When mental illness meets Madison Avenue - (10/6/2020)

By Dr. Ron Gasbarro

Henry walked up to the pharmacy counter to pay for his antidepressant. As he handed his credit card to the pharmacist, he said, "Have you seen those TV ads for drugs to treat people with mental illness? They are very theatrical, but they all seem to end well." Indeed, the pharmacist had viewed many of these ubiquitous TV ads – these mini-dramas. For example, one ad depicts a birthday party with a yard full of happy kids. Meanwhile, the mom is sitting on the floor of a darkened bedroom weeping. What is wrong? Why, it's bipolar depression (BPD). And here's a drug that will make it better. The last scene is the mom and dad walking through a forest, hands entwined, ostensibly content with her medication results.  

The question is, how much can you know about this woman's condition in a 60-second blurb? Who diagnosed her? Had she been taking other medications before her miraculous cure? How long did the drug take to upright her life again? So, then why run a TV commercial during prime-time for a condition so esoteric like a woman with BPD? Because to the deep-pocketed pharmaceutical companies, the drug is just another product to hawk, like Kool-Aid™ and Cheerios™. Long live the kings of Madison Avenue!

Advertising prescription medications to the public is not new. Around 1950, print ads popped up with remedies for all sorts of maladies. For obesity, take an amphetamine. For insomnia, grab a potent hypnotic. For general agitation, here's a heapin' helpin' of Mother's Little Helper. The fact is that none of the aforementioned chemicals is used today for these problems. Yet, billions of new bucks are ripe for the picking! Life may still suck for you, but the pills are shiny and new.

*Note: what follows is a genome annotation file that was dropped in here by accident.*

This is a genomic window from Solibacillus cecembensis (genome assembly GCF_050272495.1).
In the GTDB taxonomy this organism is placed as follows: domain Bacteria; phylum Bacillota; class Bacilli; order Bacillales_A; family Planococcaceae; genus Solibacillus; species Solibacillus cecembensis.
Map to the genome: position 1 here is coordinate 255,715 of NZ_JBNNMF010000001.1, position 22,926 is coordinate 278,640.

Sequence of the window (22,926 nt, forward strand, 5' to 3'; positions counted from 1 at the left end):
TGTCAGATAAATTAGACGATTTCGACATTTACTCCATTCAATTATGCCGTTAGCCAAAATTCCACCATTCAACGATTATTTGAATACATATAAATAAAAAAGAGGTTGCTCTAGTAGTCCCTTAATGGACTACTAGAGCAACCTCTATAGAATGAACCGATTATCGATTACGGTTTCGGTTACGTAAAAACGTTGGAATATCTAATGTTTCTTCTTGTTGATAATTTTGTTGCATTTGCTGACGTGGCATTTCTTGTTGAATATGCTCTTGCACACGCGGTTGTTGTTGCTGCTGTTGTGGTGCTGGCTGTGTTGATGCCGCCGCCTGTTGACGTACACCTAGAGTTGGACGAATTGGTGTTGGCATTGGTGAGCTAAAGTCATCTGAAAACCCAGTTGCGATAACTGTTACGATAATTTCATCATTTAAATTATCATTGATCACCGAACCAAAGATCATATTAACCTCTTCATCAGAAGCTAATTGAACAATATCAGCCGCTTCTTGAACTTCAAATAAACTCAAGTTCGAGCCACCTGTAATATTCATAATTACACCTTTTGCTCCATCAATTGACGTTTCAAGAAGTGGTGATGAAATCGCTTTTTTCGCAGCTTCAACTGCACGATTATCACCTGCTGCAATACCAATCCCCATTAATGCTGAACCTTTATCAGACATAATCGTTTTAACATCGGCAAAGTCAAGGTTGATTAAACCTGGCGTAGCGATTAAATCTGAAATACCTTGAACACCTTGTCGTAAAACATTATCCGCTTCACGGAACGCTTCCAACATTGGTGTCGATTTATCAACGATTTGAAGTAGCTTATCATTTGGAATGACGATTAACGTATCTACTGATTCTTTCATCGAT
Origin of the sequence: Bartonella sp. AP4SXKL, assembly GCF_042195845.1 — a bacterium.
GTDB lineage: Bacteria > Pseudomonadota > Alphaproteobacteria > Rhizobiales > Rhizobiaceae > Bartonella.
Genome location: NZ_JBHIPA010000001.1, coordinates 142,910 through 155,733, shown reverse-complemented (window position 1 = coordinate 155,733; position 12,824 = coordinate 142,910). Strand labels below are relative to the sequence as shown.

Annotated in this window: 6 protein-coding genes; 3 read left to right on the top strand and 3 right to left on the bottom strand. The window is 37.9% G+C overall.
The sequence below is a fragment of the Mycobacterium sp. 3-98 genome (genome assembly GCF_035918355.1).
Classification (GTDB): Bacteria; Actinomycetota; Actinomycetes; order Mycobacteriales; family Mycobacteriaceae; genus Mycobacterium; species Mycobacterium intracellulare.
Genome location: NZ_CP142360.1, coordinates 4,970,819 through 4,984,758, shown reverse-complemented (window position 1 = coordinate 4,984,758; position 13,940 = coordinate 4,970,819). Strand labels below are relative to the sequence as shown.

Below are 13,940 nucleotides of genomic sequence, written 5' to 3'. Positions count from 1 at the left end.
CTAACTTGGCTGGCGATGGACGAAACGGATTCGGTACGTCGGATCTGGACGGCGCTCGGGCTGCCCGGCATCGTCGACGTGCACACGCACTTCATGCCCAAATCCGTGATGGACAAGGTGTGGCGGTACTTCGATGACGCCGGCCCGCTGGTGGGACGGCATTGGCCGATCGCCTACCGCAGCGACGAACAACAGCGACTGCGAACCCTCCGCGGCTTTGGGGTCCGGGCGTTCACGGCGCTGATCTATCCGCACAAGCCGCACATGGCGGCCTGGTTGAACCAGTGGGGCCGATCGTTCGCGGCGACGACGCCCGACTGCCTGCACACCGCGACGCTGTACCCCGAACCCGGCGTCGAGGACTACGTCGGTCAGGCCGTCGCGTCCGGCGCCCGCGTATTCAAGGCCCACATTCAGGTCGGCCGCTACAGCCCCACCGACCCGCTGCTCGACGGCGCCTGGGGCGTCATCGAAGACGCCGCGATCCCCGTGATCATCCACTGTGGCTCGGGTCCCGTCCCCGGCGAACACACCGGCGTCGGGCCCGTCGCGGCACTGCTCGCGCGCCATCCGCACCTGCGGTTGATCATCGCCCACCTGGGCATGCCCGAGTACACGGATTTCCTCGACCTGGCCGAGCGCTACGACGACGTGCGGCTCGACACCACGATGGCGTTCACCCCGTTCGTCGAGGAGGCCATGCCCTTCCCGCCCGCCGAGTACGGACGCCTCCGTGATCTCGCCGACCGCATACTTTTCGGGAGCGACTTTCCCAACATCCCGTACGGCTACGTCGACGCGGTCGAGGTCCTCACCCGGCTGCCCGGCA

The pharmacist is not minimizing these afflictions. Good things about drug advertising exist. The ad may motivate a person with crippling symptoms to go to their doctor's office for help. Even in the 21st century, mental illness stigma is so intense that people self-medicate. A pharmaceutical remedy to simmer down the hell a person goes through may be less complicated than swilling a quart of gin a day to feel better. 

Yet, there are bad things about drug advertising. The person may not get the drug that s/he saw on the television machine. For example, upon arriving at a BPD diagnosis, the prescriber may opt for another more suitable drug. At this point, the kerfuffle begins. A 2020 survey found that most people were unhappy once they left their doctor's office. Of respondents who talked to a health care provider about a drug they saw advertised, only 16% said they received a prescription for that drug. The rest reported that they had a conflict with their prescriber when turned down, questioning the doctor's wisdom, and threatening to find a provider who would write for the drug. "I expect my doctor to give me what I want!" said Ms. Payne N. Butt. And you can already hear your insurance company cruelly laughing as you ask them to pay for that pricey panacea. 

If you think the once-vaunted US Food and Drug Administration (FDA) has given the okey-doke on these drug ads, then the pharmacist has a rickety bridge to sell you. Before an ad runs over the airwaves, many manufacturers willingly submit them for FDA clearance to avoid having to remove them later in case legal trouble ensues. However, this action is not mandatory. Hence, bogus info could reach your living room before it hits the FDA. But money is money, and one must get it while one can.

"Wow, that Madison Avenue way of thinking is brutal!" exclaimed Henry. "But business is business," replied the pharmacist as he casually closed his cash register with Henry's money safely inside. 

Ron Gasbarro, PharmD, is a registered pharmacist, medical writer, and principal at Rx-Press.


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